Purple Loostrife & SaltCedar – Noxious Weeds in the Outdoors

March 30, 2009 by  

Jim McAllister

Sportsman, are you aware of noxious weeds that can limit habitat in wetlands for wildlife. In the last 10 years, the state of North Dakota has had two noxious weeds move into our wetlands. They both can have devastating effects if not properly controlled. They are purple loosestrife and saltcedar.

Purple loosestrife has been in the state for a number of years as an ornamental plant. It is loved by gardeners across the country. What has happened is that the cultivars, the sterile variety, have crossed with wild variety. This plant is quite capable of replacing cattails and other vegetation on the waters edge of cattail swamps. And when it gets out of control, ducks will avoid areas infested with purple loosestrife

Purple loosestrife is a perennial forb introduced to North America from Eurasia and Africa. Wild infestations are associated with moist or marshy sites. The stems are erect (1.5 to 8 or more feet tall); four to six angled, and can be smooth or pubescent with few branches. Leaves are simple (0.75 to 4 inches long, 0.2 to 0.5 inches wide), entire, and can be opposite or whorled.

The most identifiable characteristic of purple loosestrife is the striking rose to purple colored flowers (Figure 4). The flowers are arranged on a spike, which can be a few inches to 3 feet long. The plant usually flowers from early July to mid-September in North Dakota.

The spread of purple loosestrife is primarily by seed, but the plant can also spread by vegetation from stem cuttings. Research at NDSU has shown that seed viability of purple loosestrife growing in North Dakota wetlands ranged from 50 to 100 percent. With approximately 2.7 million seeds produced per plant, purple loosestrife has the potential to spread rapidly once established in an area.

Saltcedar is the other invader that is causing devastating effects. Saltcedar can quickly become a monoculture along lakes and waterways. A single plant has been reported to transpire over 200 gallons of water per day. In the early morning and evening, moisture with high salt content is exuded from the foliage, causing the soil to become saline. Saltcedar can choke waterways and has even dried up entire lakes (Figure 4). Native riparian species are quickly displaced by saltcedar, which in turn causes displacement of native birds and animals that generally do not feed on the leaves or eat the saltcedar seeds. Saltcedar, even in the seedling stage, will tolerate short-term flooding and can establish away from waterways when seeds are washed in during flooding. Once established the plants can become so thick cattle will not graze the area.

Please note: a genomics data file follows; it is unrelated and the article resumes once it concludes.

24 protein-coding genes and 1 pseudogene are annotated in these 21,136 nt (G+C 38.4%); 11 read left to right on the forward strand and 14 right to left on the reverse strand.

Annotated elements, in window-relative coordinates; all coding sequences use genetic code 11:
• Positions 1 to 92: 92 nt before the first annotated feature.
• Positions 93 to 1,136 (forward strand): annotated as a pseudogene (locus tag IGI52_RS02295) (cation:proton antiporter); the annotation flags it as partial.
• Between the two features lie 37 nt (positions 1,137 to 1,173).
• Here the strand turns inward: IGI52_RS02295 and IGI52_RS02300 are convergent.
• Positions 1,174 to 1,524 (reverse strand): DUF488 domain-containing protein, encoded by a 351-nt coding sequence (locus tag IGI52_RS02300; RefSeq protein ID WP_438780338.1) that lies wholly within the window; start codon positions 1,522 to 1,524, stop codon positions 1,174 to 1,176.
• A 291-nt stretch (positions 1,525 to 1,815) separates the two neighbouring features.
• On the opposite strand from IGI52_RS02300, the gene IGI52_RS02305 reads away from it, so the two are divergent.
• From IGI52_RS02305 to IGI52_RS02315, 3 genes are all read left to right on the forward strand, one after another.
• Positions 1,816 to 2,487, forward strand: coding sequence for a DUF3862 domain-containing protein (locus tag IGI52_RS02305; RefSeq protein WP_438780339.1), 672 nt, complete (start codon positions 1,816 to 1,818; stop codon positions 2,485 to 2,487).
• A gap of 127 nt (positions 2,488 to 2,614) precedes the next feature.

Saltcedar, or tamarisk, is a shrubby bush or tree that can range in size from 5 to 20 feet tall (Figure 1). The bark is reddish brown, especially on younger branches. The leaves are small and flat and resemble evergreen shrubs such as arborvitae (Figure 2). Flowers are pink to white in color, five-petaled, and appear from mid to late summer. The seeds are extremely tiny and similar in size and color to pepper. Each seed has a pappus, which allows it to float long distances in water or move in the wind. Seeds are short-lived and usually germinate within a few months after dispersal.

Both of these plants are still found in flower gardens because gardeners do not seem to see the potential. You can help by removing any you have and ask your neighbor to do the same.

Because of their potential to invade lands that you use, we need your help in identifying any plants found. Even if you are not positive on the ID, please call one of the numbers listed below.

ND Dept. of Ag, Noxious Weed Division:

Toll free Toll-free: 1-800-242-7535


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